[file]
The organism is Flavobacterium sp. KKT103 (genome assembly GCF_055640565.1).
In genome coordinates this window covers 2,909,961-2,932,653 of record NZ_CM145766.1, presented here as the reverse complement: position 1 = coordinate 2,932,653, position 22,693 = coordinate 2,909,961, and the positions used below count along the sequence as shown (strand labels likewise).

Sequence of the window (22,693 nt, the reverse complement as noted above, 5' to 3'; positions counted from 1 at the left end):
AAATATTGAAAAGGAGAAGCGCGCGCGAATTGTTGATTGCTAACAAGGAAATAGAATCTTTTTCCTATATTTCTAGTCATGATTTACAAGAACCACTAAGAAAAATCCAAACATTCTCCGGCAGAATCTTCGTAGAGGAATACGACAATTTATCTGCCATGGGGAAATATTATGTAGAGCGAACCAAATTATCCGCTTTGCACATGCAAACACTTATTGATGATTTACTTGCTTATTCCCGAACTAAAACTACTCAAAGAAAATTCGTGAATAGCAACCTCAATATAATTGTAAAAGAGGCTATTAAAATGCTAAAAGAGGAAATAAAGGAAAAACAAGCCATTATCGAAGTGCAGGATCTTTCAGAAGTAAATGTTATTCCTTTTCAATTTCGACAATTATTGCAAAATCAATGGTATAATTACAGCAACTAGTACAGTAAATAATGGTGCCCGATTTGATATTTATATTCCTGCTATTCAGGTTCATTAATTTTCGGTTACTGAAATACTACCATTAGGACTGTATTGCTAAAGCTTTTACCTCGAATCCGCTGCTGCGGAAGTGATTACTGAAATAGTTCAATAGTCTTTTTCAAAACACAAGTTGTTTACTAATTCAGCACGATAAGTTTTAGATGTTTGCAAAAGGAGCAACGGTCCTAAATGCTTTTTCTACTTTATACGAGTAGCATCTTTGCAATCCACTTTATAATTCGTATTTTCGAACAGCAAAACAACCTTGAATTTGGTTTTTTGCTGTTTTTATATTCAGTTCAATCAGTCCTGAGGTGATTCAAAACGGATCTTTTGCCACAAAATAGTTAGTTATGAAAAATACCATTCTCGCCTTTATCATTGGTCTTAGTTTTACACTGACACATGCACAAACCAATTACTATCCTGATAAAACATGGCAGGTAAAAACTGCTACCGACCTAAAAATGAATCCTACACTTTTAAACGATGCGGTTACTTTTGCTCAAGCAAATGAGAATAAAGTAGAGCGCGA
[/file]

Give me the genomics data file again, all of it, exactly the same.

The organism is Flavobacterium sp. KKT103 (genome assembly GCF_055640565.1).
In genome coordinates this window covers 2,909,961-2,932,653 of record NZ_CM145766.1, presented here as the reverse complement: position 1 = coordinate 2,932,653, position 22,693 = coordinate 2,909,961, and the positions used below count along the sequence as shown (strand labels likewise).

Sequence of the window (22,693 nt, the reverse complement as noted above, 5' to 3'; positions counted from 1 at the left end):
AAATATTGAAAAGGAGAAGCGCGCGCGAATTGTTGATTGCTAACAAGGAAATAGAATCTTTTTCCTATATTTCTAGTCATGATTTACAAGAACCACTAAGAAAAATCCAAACATTCTCCGGCAGAATCTTCGTAGAGGAATACGACAATTTATCTGCCATGGGGAAATATTATGTAGAGCGAACCAAATTATCCGCTTTGCACATGCAAACACTTATTGATGATTTACTTGCTTATTCCCGAACTAAAACTACTCAAAGAAAATTCGTGAATAGCAACCTCAATATAATTGTAAAAGAGGCTATTAAAATGCTAAAAGAGGAAATAAAGGAAAAACAAGCCATTATCGAAGTGCAGGATCTTTCAGAAGTAAATGTTATTCCTTTTCAATTTCGACAATTATTGCAAAATCAATGGTATAATTACAGCAACTAGTACAGTAAATAATGGTGCCCGATTTGATATTTATATTCCTGCTATTCAGGTTCATTAATTTTCGGTTACTGAAATACTACCATTAGGACTGTATTGCTAAAGCTTTTACCTCGAATCCGCTGCTGCGGAAGTGATTACTGAAATAGTTCAATAGTCTTTTTCAAAACACAAGTTGTTTACTAATTCAGCACGATAAGTTTTAGATGTTTGCAAAAGGAGCAACGGTCCTAAATGCTTTTTCTACTTTATACGAGTAGCATCTTTGCAATCCACTTTATAATTCGTATTTTCGAACAGCAAAACAACCTTGAATTTGGTTTTTTGCTGTTTTTATATTCAGTTCAATCAGTCCTGAGGTGATTCAAAACGGATCTTTTGCCACAAAATAGTTAGTTATGAAAAATACCATTCTCGCCTTTATCATTGGTCTTAGTTTTACACTGACACATGCACAAACCAATTACTATCCTGATAAAACATGGCAGGTAAAAACTGCTACCGACCTAAAAATGAATCCTACACTTTTAAACGATGCGGTTACTTTTGCTCAAGCAAATGAGAATAAAGTAGAGCGCGA